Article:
Alphabetic Guide to Child Care - Adopted children

Adopted Children

No matter what their individual differences about child rearing, all specialists agree that an adopted child should be told that she was adopted. It doesn't matter that the adoptive parents have come to feel that the child is completely their own. Biologically, she isn't, and it is her human right to find this out not from a neighbor or schoolmate but from the people she trusts as her parents. The fact of her adoption should be talked about naturally in the child's presence even before she can understand what it means. If she is being raised in a loving atmosphere and feels secure in the acceptance of her adoptive parents, she isn't likely to be upset by the reality of her situation.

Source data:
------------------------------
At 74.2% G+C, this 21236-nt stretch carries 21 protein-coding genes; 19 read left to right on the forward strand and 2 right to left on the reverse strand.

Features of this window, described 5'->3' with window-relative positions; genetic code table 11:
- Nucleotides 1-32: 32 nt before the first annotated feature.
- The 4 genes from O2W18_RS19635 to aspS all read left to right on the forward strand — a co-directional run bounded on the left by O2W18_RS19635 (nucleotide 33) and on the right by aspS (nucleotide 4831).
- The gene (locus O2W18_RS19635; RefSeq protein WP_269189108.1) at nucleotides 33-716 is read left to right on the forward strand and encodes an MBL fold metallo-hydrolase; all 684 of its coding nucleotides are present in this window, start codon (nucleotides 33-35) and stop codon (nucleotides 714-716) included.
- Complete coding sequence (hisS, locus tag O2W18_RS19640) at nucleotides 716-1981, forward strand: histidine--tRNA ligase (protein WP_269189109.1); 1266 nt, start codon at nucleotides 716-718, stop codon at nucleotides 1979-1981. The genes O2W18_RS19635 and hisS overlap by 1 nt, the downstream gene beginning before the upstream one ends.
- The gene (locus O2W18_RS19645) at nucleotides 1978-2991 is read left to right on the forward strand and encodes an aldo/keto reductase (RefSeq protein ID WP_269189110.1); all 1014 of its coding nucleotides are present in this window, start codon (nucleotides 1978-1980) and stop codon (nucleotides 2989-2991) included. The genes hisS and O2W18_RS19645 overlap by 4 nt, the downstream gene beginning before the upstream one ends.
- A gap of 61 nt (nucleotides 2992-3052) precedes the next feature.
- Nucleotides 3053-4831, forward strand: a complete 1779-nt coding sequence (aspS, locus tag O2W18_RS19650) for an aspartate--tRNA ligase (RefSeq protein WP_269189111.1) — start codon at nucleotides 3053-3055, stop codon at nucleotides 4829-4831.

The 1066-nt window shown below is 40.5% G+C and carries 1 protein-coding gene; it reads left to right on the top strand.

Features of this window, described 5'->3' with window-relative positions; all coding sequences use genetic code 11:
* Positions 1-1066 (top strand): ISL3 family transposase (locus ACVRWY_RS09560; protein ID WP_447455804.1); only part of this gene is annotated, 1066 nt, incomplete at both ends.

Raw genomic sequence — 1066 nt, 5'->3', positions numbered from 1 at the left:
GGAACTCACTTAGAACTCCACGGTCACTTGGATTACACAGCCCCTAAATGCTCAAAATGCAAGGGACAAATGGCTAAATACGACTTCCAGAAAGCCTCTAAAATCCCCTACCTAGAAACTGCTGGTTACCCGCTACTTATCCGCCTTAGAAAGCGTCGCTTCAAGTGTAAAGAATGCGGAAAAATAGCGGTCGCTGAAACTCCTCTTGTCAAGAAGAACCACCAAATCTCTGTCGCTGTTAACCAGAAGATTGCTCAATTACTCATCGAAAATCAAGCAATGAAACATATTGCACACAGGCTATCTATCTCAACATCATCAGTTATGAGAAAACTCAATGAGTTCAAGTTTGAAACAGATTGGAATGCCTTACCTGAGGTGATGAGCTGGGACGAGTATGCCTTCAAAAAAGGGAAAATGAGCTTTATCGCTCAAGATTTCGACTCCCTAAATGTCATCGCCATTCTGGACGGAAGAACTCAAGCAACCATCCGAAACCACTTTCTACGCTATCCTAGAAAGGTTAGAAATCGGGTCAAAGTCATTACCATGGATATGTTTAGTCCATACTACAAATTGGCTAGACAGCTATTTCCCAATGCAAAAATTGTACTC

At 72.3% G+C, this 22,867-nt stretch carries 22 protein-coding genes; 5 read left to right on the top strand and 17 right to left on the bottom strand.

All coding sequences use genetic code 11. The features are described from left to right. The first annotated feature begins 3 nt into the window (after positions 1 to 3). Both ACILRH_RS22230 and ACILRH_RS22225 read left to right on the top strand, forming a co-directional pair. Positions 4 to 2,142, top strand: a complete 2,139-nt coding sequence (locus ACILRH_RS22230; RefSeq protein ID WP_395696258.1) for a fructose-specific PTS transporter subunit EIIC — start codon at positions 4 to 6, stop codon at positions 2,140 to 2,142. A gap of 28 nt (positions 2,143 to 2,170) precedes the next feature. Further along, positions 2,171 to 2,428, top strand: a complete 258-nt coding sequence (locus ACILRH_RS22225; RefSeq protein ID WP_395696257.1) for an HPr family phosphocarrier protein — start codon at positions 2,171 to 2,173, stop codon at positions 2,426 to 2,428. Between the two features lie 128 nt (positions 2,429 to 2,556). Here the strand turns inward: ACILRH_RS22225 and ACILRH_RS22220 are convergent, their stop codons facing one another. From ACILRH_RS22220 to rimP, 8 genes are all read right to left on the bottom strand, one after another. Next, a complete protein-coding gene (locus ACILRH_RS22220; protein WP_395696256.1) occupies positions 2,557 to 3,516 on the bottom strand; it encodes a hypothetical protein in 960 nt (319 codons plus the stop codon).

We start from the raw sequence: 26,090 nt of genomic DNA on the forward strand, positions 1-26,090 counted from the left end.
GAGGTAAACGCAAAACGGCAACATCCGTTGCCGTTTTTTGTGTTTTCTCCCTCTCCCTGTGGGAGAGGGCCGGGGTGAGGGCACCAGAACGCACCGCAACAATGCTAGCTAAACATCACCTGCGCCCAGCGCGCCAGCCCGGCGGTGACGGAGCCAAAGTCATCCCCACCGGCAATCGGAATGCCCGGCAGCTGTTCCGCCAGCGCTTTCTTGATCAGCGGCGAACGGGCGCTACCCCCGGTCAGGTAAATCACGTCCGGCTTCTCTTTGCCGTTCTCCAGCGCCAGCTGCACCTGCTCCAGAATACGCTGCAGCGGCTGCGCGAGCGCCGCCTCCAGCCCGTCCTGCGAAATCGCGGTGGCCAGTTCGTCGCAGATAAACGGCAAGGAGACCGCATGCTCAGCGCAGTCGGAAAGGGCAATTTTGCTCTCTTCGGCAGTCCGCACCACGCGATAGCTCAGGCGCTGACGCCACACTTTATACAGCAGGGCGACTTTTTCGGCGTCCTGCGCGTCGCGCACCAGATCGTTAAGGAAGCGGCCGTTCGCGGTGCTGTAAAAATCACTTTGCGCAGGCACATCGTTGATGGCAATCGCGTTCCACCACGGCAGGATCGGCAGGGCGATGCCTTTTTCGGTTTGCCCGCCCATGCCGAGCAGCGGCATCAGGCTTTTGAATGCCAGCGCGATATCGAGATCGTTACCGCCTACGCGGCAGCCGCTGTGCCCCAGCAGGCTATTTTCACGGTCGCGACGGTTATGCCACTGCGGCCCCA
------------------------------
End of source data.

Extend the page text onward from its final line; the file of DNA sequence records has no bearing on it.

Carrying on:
When the child becomes curious about the circumstances of her adoption, or if she wants to know about her “real” mother and father, she should be given no more—and no less—information than the adoption agency provided originally.

A widow or divorcee who remarries when her children are still very young may be faced with the possibility that her second husband wants to legally adopt the offspring of her first marriage. Far-reaching consequences are involved in such a decision, and it should not be undertaken lightly. The problem should be discussed with a lawyer who can present the facts in a detached way so that the decision will cause the least anguish and fewest unpleasant consequences.

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